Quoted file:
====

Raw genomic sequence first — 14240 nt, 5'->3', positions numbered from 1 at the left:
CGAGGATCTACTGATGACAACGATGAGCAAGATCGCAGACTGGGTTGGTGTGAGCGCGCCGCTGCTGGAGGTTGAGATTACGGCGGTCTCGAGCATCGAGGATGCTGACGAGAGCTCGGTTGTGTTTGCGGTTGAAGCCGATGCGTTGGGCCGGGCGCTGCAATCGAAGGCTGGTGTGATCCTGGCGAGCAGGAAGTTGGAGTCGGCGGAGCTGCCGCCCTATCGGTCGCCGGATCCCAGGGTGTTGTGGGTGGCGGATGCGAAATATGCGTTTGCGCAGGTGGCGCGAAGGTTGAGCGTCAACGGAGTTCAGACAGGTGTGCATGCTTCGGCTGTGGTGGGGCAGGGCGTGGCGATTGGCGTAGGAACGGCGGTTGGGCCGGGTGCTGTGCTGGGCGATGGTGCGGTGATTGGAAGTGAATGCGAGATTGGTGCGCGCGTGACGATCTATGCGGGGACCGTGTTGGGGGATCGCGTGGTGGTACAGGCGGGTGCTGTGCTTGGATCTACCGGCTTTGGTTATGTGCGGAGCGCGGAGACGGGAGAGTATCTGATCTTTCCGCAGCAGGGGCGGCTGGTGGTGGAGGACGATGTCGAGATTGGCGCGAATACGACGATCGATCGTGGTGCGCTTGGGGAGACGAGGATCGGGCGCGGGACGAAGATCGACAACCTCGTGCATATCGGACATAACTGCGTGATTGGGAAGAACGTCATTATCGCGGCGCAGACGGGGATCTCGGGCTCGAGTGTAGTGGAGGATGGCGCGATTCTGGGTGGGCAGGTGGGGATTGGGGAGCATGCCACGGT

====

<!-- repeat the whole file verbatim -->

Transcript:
Raw genomic sequence first — 14240 nt, 5'->3', positions numbered from 1 at the left:
CGAGGATCTACTGATGACAACGATGAGCAAGATCGCAGACTGGGTTGGTGTGAGCGCGCCGCTGCTGGAGGTTGAGATTACGGCGGTCTCGAGCATCGAGGATGCTGACGAGAGCTCGGTTGTGTTTGCGGTTGAAGCCGATGCGTTGGGCCGGGCGCTGCAATCGAAGGCTGGTGTGATCCTGGCGAGCAGGAAGTTGGAGTCGGCGGAGCTGCCGCCCTATCGGTCGCCGGATCCCAGGGTGTTGTGGGTGGCGGATGCGAAATATGCGTTTGCGCAGGTGGCGCGAAGGTTGAGCGTCAACGGAGTTCAGACAGGTGTGCATGCTTCGGCTGTGGTGGGGCAGGGCGTGGCGATTGGCGTAGGAACGGCGGTTGGGCCGGGTGCTGTGCTGGGCGATGGTGCGGTGATTGGAAGTGAATGCGAGATTGGTGCGCGCGTGACGATCTATGCGGGGACCGTGTTGGGGGATCGCGTGGTGGTACAGGCGGGTGCTGTGCTTGGATCTACCGGCTTTGGTTATGTGCGGAGCGCGGAGACGGGAGAGTATCTGATCTTTCCGCAGCAGGGGCGGCTGGTGGTGGAGGACGATGTCGAGATTGGCGCGAATACGACGATCGATCGTGGTGCGCTTGGGGAGACGAGGATCGGGCGCGGGACGAAGATCGACAACCTCGTGCATATCGGACATAACTGCGTGATTGGGAAGAACGTCATTATCGCGGCGCAGACGGGGATCTCGGGCTCGAGTGTAGTGGAGGATGGCGCGATTCTGGGTGGGCAGGTGGGGATTGGGGAGCATGCCACGGT